As my answer of 15 May to the hon. Member made clear, tenders for the two contracts awarded so far as part of the Severn tidal power feasibility study—for a strategic environmental assessment (SEA) and for advice on finance and ownership issues—were assessed against a number of criteria, including “the independence of the contractor and ensuring that there is no conflict of interest”.
Both the consortium led by Parsons Brinckerhoff and PricewaterhouseCoopers, to whom these contracts have respectively been awarded, made statements in their tenders to address this criterion. Their statements were probed at interview.
In the case of PricewaterhouseCoopers, no issues arose that required further consideration. Parsons Brinckerhoff provided assurances that they have no financial interests in the success of any barrage or tidal lagoon option, including their work on the Shoots barrage proposal in 2006 and 2007. My Department considered that questions of conflict of interest might nevertheless remain and, to deal with these, Parsons Brinckerhoff were asked to agree to assign any rights they might hold in respect of this work to the Secretary of State on a royalty-free basis, which they have done. They have also agreed to waive any moral rights they might have in respect of such work.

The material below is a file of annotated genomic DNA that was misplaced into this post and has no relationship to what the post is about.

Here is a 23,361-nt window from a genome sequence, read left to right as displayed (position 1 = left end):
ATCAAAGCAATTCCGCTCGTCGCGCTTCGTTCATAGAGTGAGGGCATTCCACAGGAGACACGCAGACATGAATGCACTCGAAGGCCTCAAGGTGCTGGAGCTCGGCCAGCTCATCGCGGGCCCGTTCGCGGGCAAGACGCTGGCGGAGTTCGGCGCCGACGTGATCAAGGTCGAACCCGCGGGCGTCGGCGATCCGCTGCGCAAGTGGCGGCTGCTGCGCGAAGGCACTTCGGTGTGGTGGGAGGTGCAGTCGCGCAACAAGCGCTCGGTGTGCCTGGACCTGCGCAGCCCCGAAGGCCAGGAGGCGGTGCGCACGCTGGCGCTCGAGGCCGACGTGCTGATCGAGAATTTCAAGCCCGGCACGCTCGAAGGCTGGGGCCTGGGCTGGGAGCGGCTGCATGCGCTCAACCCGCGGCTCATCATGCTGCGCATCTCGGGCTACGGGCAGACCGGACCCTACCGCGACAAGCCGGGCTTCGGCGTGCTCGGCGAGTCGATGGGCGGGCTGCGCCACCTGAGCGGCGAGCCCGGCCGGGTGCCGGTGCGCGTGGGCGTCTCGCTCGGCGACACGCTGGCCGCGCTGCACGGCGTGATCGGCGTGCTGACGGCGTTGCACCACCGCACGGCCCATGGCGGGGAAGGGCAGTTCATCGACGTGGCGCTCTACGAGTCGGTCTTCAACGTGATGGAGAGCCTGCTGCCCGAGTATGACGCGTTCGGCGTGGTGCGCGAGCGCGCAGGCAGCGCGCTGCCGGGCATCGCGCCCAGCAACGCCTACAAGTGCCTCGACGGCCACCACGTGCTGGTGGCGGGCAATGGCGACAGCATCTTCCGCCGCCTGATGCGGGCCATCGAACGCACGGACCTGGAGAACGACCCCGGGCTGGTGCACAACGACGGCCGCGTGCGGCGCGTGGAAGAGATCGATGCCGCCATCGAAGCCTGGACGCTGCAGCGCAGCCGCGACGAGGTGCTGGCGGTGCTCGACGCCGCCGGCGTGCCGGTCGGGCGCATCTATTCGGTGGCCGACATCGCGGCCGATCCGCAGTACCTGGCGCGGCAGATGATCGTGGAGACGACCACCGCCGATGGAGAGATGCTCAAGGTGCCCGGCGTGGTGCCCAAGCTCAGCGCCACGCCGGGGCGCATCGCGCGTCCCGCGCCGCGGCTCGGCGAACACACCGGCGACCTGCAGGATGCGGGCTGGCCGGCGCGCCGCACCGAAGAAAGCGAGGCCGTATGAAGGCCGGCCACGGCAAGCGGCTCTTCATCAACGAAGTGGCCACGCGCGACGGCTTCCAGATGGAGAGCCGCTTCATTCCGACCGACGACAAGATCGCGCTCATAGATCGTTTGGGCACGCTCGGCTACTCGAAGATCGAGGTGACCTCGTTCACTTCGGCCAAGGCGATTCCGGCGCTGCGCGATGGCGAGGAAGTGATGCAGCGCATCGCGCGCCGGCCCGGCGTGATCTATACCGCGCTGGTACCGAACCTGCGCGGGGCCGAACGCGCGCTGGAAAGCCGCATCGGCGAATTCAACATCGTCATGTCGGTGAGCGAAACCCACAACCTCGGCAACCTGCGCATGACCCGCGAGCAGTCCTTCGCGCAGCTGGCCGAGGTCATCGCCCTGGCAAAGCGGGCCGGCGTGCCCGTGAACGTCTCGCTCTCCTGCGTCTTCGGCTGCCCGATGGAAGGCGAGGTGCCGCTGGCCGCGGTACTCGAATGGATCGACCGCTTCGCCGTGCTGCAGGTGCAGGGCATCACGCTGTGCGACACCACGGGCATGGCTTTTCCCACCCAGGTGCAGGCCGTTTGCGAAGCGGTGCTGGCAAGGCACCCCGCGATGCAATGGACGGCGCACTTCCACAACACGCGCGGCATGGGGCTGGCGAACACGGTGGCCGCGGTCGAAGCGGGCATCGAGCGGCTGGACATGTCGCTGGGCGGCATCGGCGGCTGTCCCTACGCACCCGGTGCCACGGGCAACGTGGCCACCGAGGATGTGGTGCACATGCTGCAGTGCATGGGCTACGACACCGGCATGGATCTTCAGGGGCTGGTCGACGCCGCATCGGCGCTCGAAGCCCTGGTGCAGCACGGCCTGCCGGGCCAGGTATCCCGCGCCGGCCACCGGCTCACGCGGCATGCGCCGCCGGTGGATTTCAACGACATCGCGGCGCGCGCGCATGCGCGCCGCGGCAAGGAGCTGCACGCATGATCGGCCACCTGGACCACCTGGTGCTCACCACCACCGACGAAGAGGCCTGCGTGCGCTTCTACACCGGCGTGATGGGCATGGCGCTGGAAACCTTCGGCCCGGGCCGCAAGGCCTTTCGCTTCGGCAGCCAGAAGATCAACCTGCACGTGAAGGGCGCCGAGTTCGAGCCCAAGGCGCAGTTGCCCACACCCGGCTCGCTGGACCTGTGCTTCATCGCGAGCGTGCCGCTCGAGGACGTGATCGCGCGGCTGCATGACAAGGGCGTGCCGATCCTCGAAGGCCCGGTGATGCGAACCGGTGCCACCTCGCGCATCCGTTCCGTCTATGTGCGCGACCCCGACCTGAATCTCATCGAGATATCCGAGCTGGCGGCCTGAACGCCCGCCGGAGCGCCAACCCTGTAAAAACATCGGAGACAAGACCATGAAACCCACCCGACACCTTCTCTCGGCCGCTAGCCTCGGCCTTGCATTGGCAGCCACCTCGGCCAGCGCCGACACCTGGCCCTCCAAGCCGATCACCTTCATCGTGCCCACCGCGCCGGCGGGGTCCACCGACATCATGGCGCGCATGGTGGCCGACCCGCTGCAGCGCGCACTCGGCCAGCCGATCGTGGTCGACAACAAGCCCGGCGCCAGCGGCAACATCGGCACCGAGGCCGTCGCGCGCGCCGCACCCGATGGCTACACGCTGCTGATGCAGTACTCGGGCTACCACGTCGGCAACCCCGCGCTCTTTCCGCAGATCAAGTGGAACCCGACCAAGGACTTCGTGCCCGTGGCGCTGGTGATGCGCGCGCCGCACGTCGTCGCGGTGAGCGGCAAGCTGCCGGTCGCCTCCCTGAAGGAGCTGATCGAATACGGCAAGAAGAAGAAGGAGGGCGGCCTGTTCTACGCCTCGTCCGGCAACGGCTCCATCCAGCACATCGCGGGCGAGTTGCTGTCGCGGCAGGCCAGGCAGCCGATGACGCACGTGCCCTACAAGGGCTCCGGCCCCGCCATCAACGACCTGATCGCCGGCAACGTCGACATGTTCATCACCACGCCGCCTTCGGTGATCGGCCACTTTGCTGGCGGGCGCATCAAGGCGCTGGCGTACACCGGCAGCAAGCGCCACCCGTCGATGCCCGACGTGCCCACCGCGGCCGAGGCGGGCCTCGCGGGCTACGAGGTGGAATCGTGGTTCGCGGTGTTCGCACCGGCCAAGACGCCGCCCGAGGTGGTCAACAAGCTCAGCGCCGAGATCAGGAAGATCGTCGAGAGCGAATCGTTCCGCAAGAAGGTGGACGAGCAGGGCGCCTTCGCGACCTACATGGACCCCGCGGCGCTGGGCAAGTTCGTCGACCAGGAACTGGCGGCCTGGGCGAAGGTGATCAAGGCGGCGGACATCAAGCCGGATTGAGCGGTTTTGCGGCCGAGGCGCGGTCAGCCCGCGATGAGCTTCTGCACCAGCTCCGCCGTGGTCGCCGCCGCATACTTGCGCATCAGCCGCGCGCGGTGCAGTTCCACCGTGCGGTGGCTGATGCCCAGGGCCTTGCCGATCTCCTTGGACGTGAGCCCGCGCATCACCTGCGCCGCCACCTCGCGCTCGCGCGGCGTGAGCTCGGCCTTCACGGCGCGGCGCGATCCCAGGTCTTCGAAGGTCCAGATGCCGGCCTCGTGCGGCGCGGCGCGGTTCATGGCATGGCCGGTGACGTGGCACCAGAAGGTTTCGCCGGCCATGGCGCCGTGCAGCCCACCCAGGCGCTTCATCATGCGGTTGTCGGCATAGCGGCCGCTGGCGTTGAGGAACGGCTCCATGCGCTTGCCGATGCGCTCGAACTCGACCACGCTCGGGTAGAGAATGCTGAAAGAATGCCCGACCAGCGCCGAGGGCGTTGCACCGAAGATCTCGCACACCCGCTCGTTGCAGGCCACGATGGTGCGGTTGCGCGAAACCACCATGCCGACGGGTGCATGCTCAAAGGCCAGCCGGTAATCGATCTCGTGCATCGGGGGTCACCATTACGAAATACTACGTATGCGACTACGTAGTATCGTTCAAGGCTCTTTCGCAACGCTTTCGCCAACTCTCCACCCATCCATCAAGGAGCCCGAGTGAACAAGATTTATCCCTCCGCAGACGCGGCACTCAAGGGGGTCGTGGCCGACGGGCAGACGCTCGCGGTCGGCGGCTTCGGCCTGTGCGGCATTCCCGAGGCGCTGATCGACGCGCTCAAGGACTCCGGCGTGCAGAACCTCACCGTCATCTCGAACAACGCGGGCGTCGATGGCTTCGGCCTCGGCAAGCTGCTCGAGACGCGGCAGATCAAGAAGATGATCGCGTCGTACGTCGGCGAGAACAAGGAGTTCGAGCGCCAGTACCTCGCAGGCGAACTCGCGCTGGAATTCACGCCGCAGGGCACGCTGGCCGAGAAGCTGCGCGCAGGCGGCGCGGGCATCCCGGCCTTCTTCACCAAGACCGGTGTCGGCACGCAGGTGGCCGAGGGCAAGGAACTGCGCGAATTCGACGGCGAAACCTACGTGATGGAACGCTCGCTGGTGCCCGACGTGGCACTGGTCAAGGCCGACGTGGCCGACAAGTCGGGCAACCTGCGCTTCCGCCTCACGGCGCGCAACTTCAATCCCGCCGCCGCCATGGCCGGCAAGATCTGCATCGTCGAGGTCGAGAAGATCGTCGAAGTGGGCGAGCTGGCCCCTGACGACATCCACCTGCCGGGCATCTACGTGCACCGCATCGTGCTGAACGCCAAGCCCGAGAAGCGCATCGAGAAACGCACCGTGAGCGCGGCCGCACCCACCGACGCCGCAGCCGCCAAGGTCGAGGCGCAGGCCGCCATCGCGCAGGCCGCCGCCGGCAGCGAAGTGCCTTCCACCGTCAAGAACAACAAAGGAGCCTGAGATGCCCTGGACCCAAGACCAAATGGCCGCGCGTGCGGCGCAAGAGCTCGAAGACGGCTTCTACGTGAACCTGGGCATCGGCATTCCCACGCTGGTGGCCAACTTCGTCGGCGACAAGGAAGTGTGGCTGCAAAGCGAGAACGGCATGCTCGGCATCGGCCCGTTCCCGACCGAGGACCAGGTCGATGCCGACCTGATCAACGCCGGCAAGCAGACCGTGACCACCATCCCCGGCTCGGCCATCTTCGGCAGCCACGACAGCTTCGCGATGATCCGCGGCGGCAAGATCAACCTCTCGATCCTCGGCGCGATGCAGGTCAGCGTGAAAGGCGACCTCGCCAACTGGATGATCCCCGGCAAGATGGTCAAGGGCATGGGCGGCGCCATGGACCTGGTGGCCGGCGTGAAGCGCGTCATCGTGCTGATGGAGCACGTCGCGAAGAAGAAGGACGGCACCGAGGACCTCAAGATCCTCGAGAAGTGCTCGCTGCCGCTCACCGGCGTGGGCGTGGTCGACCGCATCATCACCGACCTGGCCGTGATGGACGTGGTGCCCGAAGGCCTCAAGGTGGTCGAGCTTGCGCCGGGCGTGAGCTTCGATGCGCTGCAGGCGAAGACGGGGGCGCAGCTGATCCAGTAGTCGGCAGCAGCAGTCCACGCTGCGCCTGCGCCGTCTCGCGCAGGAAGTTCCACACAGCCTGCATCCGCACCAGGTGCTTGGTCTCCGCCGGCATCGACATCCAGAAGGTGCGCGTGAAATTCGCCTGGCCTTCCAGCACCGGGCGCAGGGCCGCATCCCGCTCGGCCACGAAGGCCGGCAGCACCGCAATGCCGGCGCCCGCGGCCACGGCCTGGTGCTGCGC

In addition, my Department is creating an independent panel of engineering experts to peer review the technical assessment of options the PB consortium is doing, with advice from the Royal Academy of Engineering and other professional institutes. Work delivered under the SEA contract will be published and publicly consulted on.
With these measures in place, my Department is fully satisfied in the independence of the PB consortium.
A study to investigate archaeological impacts of a Severn tidal power project is part of a strategic environmental assessment (SEA) which is being carried out by a consortium led by Parsons Brinckerhoff (PB). Wessex Archaeology is the specialist organisation charged with undertaking this study, including consulting relevant stakeholders, such as county archaeologists. A Call for Information, issued by PB in May, particularly requested any relevant data or research related to the effects on areas identified as of potential archaeological or cultural heritage importance.
In addition, both English Heritage and its Welsh equivalent, Cadw, are represented on the SEA steering group to ensure that the impact of any tidal range power scheme on the Severn's archaeology and heritage is properly considered.